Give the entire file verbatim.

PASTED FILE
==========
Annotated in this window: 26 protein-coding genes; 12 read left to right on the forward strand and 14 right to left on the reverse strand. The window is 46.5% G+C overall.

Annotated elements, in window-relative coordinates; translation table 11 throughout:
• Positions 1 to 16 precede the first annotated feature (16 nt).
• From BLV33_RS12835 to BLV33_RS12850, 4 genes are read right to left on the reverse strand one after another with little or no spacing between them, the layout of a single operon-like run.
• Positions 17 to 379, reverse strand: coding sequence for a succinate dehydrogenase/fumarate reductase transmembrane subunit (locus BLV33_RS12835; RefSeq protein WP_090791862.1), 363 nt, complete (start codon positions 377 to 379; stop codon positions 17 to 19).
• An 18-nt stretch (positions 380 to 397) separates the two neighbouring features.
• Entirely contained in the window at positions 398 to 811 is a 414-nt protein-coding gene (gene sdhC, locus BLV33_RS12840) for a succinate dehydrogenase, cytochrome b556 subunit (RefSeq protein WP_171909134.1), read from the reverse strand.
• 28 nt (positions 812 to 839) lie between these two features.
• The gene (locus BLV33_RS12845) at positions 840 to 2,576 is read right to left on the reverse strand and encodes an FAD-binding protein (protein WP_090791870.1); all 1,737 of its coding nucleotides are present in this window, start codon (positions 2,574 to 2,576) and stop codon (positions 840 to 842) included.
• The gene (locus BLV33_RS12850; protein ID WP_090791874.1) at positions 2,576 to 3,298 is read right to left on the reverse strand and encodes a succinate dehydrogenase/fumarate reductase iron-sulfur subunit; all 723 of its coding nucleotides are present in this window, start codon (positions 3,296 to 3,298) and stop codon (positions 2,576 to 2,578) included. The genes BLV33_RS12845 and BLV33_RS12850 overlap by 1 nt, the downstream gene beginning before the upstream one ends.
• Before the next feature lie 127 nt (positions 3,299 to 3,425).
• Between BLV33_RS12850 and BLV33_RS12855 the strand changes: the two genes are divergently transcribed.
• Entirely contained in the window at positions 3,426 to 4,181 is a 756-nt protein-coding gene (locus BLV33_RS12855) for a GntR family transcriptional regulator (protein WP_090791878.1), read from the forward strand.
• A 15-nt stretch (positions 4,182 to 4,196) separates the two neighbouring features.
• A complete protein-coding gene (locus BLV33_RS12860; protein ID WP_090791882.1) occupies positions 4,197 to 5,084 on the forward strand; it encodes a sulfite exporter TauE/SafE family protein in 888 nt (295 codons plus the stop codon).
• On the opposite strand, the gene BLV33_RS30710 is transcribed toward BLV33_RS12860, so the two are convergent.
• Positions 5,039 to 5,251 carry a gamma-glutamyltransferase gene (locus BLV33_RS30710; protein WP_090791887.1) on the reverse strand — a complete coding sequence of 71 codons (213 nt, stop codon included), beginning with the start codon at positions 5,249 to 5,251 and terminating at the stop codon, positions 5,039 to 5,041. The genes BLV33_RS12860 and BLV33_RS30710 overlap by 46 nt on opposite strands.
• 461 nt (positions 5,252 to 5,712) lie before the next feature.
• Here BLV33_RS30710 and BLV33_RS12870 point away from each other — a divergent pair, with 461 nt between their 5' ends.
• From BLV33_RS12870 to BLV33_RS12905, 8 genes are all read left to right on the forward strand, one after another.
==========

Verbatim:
Annotated in this window: 26 protein-coding genes; 12 read left to right on the forward strand and 14 right to left on the reverse strand. The window is 46.5% G+C overall.

Annotated elements, in window-relative coordinates; translation table 11 throughout:
• Positions 1 to 16 precede the first annotated feature (16 nt).
• From BLV33_RS12835 to BLV33_RS12850, 4 genes are read right to left on the reverse strand one after another with little or no spacing between them, the layout of a single operon-like run.
• Positions 17 to 379, reverse strand: coding sequence for a succinate dehydrogenase/fumarate reductase transmembrane subunit (locus BLV33_RS12835; RefSeq protein WP_090791862.1), 363 nt, complete (start codon positions 377 to 379; stop codon positions 17 to 19).
• An 18-nt stretch (positions 380 to 397) separates the two neighbouring features.
• Entirely contained in the window at positions 398 to 811 is a 414-nt protein-coding gene (gene sdhC, locus BLV33_RS12840) for a succinate dehydrogenase, cytochrome b556 subunit (RefSeq protein WP_171909134.1), read from the reverse strand.
• 28 nt (positions 812 to 839) lie between these two features.
• The gene (locus BLV33_RS12845) at positions 840 to 2,576 is read right to left on the reverse strand and encodes an FAD-binding protein (protein WP_090791870.1); all 1,737 of its coding nucleotides are present in this window, start codon (positions 2,574 to 2,576) and stop codon (positions 840 to 842) included.
• The gene (locus BLV33_RS12850; protein ID WP_090791874.1) at positions 2,576 to 3,298 is read right to left on the reverse strand and encodes a succinate dehydrogenase/fumarate reductase iron-sulfur subunit; all 723 of its coding nucleotides are present in this window, start codon (positions 3,296 to 3,298) and stop codon (positions 2,576 to 2,578) included. The genes BLV33_RS12845 and BLV33_RS12850 overlap by 1 nt, the downstream gene beginning before the upstream one ends.
• Before the next feature lie 127 nt (positions 3,299 to 3,425).
• Between BLV33_RS12850 and BLV33_RS12855 the strand changes: the two genes are divergently transcribed.
• Entirely contained in the window at positions 3,426 to 4,181 is a 756-nt protein-coding gene (locus BLV33_RS12855) for a GntR family transcriptional regulator (protein WP_090791878.1), read from the forward strand.
• A 15-nt stretch (positions 4,182 to 4,196) separates the two neighbouring features.
• A complete protein-coding gene (locus BLV33_RS12860; protein ID WP_090791882.1) occupies positions 4,197 to 5,084 on the forward strand; it encodes a sulfite exporter TauE/SafE family protein in 888 nt (295 codons plus the stop codon).
• On the opposite strand, the gene BLV33_RS30710 is transcribed toward BLV33_RS12860, so the two are convergent.
• Positions 5,039 to 5,251 carry a gamma-glutamyltransferase gene (locus BLV33_RS30710; protein WP_090791887.1) on the reverse strand — a complete coding sequence of 71 codons (213 nt, stop codon included), beginning with the start codon at positions 5,249 to 5,251 and terminating at the stop codon, positions 5,039 to 5,041. The genes BLV33_RS12860 and BLV33_RS30710 overlap by 46 nt on opposite strands.
• 461 nt (positions 5,252 to 5,712) lie before the next feature.
• Here BLV33_RS30710 and BLV33_RS12870 point away from each other — a divergent pair, with 461 nt between their 5' ends.
• From BLV33_RS12870 to BLV33_RS12905, 8 genes are all read left to right on the forward strand, one after another.